This is where the Mitacs Step program makes a difference. Mitacs Step provides professional skills development workshops for graduate students and post-doctoral fellows across Canada. The free workshops offered by Mitacs Step give students a competitive advantage as they launch their careers and enhance skills that will be necessary for a lifetime. Here at Corporate Class Inc., we excited to be part of this exceptional and accessible programming with our Business Etiquette and Networking Skills workshops in Ontario and the Atlantic provinces.

How Mitacs Step Lends a Competitive Advantage
The Mitacs Step program aims to build competencies for graduate and post-graduate students in four key areas that are recognized as essential for professional success. All of the Mitacs Step workshops address at least one of the following competencies; some address all four:

  • Leadership & Management
    From “big picture” management issues (such as influencing future outcomes, risks and impacts) to day-to-day organizational processes (such as planning, budgeting and performance management), participants learn skills necessary to lead and manage people and projects.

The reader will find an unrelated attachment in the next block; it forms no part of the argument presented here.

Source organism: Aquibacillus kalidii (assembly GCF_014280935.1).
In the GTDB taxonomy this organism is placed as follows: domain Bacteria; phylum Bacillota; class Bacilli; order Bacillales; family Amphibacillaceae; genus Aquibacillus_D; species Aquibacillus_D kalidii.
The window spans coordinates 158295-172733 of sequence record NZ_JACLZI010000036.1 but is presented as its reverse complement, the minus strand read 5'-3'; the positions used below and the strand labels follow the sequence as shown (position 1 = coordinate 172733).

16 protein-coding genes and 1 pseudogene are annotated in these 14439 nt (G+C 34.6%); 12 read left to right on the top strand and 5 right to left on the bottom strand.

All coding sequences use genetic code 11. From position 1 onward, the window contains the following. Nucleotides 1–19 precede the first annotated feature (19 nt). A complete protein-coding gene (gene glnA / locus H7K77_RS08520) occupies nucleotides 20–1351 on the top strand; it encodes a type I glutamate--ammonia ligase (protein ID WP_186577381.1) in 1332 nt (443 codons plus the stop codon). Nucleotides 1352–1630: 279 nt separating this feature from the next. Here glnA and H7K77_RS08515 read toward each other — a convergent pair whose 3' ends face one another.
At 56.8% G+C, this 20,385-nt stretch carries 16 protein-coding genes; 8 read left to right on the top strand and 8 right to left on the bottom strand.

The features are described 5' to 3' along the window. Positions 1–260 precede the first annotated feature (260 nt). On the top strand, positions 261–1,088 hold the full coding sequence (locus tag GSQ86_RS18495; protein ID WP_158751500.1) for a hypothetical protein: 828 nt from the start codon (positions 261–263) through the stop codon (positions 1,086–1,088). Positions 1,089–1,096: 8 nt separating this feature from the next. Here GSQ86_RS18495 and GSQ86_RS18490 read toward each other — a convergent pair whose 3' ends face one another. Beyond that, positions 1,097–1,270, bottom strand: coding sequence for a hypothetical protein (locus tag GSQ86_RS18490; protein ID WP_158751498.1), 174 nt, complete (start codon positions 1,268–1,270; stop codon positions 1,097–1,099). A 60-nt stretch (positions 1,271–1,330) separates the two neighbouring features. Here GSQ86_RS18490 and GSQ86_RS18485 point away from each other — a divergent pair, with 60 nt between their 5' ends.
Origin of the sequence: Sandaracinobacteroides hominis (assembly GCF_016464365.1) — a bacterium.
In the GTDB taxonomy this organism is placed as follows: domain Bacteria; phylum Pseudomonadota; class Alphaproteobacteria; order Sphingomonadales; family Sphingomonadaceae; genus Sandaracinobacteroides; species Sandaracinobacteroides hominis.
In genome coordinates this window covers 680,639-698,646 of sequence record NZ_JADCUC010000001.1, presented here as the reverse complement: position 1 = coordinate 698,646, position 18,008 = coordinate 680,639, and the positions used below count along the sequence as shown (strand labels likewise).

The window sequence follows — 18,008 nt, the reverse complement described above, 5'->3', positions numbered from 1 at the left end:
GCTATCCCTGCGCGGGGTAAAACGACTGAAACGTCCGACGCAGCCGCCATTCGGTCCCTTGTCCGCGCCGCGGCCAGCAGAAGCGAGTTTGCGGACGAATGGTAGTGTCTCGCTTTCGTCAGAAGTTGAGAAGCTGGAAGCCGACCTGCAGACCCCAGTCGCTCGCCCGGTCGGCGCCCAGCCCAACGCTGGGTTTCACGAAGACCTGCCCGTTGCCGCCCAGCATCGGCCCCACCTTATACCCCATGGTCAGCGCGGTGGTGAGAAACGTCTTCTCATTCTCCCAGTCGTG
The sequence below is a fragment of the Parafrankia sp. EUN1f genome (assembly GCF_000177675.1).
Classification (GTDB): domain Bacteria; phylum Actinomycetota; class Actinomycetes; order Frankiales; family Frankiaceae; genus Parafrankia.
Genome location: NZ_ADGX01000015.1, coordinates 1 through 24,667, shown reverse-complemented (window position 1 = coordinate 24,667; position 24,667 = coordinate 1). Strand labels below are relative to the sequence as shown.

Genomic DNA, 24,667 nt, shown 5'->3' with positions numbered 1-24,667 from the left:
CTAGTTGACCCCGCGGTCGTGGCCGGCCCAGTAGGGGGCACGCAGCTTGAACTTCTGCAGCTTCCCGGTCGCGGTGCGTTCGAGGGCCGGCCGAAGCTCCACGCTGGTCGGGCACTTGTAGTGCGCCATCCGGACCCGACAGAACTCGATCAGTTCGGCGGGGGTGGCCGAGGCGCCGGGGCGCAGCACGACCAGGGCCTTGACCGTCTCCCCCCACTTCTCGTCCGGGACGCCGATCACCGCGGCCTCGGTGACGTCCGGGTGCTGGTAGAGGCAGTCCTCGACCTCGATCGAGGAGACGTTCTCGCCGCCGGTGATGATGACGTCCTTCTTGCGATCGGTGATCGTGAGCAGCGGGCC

• Communication & Relationship Building
    Working with people – and doing it well – is essential to success. Mitacs Step helps participants assess situations and communicate solutions, while fostering collaborative environments and offering constructive feedback to a team.
  • Personal & Professional Management
    For individual success, Mitacs Step aims to help students find self-management techniques to achieve their career and personal goals.

  • Entrepreneurialism
    Participants are encouraged to identify professional surroundings as a professional marketplace – then acquire the tools to take advantage of opportunities within that marketplace.